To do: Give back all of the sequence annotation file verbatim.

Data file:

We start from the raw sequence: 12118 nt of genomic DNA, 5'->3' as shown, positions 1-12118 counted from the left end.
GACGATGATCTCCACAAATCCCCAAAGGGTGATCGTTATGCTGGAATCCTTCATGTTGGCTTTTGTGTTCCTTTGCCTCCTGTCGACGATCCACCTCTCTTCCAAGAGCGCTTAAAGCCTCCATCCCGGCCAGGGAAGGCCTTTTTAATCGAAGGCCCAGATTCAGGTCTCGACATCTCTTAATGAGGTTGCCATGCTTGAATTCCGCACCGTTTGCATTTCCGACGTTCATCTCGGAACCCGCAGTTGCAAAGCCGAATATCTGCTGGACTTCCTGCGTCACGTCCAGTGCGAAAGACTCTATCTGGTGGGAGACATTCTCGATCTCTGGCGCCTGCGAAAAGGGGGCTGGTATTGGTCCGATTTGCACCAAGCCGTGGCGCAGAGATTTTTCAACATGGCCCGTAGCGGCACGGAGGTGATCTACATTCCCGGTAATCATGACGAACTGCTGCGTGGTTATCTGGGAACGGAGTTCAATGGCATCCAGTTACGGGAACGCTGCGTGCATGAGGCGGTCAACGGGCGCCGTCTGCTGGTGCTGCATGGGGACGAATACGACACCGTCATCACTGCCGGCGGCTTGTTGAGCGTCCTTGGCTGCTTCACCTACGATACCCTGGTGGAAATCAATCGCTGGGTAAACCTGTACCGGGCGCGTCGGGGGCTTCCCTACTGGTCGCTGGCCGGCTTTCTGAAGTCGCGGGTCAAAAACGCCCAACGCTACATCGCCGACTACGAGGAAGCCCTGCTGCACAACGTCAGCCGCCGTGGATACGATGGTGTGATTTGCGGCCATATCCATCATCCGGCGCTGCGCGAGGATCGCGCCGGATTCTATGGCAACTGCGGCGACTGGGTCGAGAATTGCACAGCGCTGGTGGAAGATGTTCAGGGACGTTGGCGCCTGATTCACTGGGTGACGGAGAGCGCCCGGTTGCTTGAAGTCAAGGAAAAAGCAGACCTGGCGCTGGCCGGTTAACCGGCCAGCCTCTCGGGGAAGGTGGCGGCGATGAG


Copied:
We start from the raw sequence: 12118 nt of genomic DNA, 5'->3' as shown, positions 1-12118 counted from the left end.
GACGATGATCTCCACAAATCCCCAAAGGGTGATCGTTATGCTGGAATCCTTCATGTTGGCTTTTGTGTTCCTTTGCCTCCTGTCGACGATCCACCTCTCTTCCAAGAGCGCTTAAAGCCTCCATCCCGGCCAGGGAAGGCCTTTTTAATCGAAGGCCCAGATTCAGGTCTCGACATCTCTTAATGAGGTTGCCATGCTTGAATTCCGCACCGTTTGCATTTCCGACGTTCATCTCGGAACCCGCAGTTGCAAAGCCGAATATCTGCTGGACTTCCTGCGTCACGTCCAGTGCGAAAGACTCTATCTGGTGGGAGACATTCTCGATCTCTGGCGCCTGCGAAAAGGGGGCTGGTATTGGTCCGATTTGCACCAAGCCGTGGCGCAGAGATTTTTCAACATGGCCCGTAGCGGCACGGAGGTGATCTACATTCCCGGTAATCATGACGAACTGCTGCGTGGTTATCTGGGAACGGAGTTCAATGGCATCCAGTTACGGGAACGCTGCGTGCATGAGGCGGTCAACGGGCGCCGTCTGCTGGTGCTGCATGGGGACGAATACGACACCGTCATCACTGCCGGCGGCTTGTTGAGCGTCCTTGGCTGCTTCACCTACGATACCCTGGTGGAAATCAATCGCTGGGTAAACCTGTACCGGGCGCGTCGGGGGCTTCCCTACTGGTCGCTGGCCGGCTTTCTGAAGTCGCGGGTCAAAAACGCCCAACGCTACATCGCCGACTACGAGGAAGCCCTGCTGCACAACGTCAGCCGCCGTGGATACGATGGTGTGATTTGCGGCCATATCCATCATCCGGCGCTGCGCGAGGATCGCGCCGGATTCTATGGCAACTGCGGCGACTGGGTCGAGAATTGCACAGCGCTGGTGGAAGATGTTCAGGGACGTTGGCGCCTGATTCACTGGGTGACGGAGAGCGCCCGGTTGCTTGAAGTCAAGGAAAAAGCAGACCTGGCGCTGGCCGGTTAACCGGCCAGCCTCTCGGGGAAGGTGGCGGCGATGAG